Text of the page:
An unnamed city has been turned into a war zone by gangsters like Tyrell (Richard Tyson). Men, women, and children are killed in the streets. Muggers haunt every corner. Pimps exploit women in dirty trailers. A right-wing radio host named Dan Forthright (Daniel Baldwin) rants that if the police aren’t going to do their job then it’s up to the citizens to take up arms and take the streets back.
Making that dream a reality is a man known only as the Stranger (Robert Bronzi). The Stranger walks the streets, wearing a dark suit and carrying a gun. He has a mustache and a grim expression and he doesn’t say much. He approaches criminals and he guns them down without hesitation. If the criminals beg for their lives, the Stranger just shoots them again. There’s no one that the Stranger hates more than a criminal who preys on the weak and defenseless. (The Strangers reminds me someone. As the film’s tagline puts it, “Justice has a familiar face!”) For years, the Stranger has been sending money to a single mother named Ana (Eva Hamilton). He goes to her house and they meet when she catches him slipping an envelope full of cash into her mailbox. The Stranger won’t explain why he’s sending her money but he will take the time to teach her how to use a shotgun. “For coyotes,” The Stranger says, handing her the weapon.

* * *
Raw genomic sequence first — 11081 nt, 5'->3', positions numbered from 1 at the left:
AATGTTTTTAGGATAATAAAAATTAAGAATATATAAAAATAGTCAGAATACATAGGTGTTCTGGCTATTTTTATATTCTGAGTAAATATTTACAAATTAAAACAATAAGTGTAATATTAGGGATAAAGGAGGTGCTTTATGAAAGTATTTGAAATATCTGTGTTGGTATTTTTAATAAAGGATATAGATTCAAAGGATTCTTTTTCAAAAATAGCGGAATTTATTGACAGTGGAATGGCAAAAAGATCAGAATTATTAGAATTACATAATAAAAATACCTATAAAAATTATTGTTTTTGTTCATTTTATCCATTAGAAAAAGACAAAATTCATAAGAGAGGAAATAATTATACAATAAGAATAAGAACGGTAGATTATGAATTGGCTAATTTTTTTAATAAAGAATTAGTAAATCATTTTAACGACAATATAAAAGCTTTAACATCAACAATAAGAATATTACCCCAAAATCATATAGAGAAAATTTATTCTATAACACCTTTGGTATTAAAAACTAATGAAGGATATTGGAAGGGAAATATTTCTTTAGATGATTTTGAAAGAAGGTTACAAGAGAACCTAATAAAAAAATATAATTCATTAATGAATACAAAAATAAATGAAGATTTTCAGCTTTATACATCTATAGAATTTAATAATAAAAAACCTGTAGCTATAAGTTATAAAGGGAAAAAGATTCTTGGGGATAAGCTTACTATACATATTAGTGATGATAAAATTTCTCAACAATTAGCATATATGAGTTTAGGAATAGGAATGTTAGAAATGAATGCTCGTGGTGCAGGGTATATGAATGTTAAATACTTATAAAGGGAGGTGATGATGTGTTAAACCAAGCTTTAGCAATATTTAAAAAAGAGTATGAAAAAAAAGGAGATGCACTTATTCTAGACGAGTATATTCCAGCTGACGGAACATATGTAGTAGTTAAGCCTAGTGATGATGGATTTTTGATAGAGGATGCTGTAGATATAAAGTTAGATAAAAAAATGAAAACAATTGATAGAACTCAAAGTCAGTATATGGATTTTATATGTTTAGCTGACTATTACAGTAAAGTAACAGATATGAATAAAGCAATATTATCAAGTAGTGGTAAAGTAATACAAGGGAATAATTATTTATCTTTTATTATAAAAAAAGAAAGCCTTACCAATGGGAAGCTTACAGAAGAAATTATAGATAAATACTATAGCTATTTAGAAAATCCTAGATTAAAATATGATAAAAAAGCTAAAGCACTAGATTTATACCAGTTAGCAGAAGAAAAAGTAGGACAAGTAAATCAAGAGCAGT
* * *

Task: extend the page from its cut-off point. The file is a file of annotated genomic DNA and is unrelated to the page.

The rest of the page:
Death Kiss is one of the many recent, low-budget action films to have starred Robert Bronzi. Bronzi is a Hungarian actor who owes his entire career to the fact that he bears a passable resemblance to Charles Bronson. (Bronzi doesn’t speak much in his films but, when he does, his voice is usually dubbed by a Bronson sound alike.) The problem is that Bronzi only looks like Bronson in long shots. In a medium shot or a close-up, it becomes obvious that he’s just a middle-aged man who does not seem to be comfortable reciting dialogue and who often looks straight at the camera.
Death Kiss doesn’t have much of a plot. The Stranger visits Ana, who is not at all worried about a mysterious, gun-toting man showing up at the home that she shares with her young daughter. The Stranger also tracks down Tyrell. Along the way, he shoots nearly everyone that he meets. There are a few one liners but none of them are as good as the “Do you believe in Jesus?” scene from Death Wish II. Because The Stranger is not allowed to just come out and say that he’s Paul Kersey from the Death Wish films, he’s not allowed to reveal any motivation for his activities. He just shows up and starts shooting people. Say what you will about some of the movies that he made during the latter part of his career, the real Bronson would have held out for a better script or at least a bigger budget. I hope they at least gave Robert Bronzi a nice trailer so that he could put his feet up between scenes.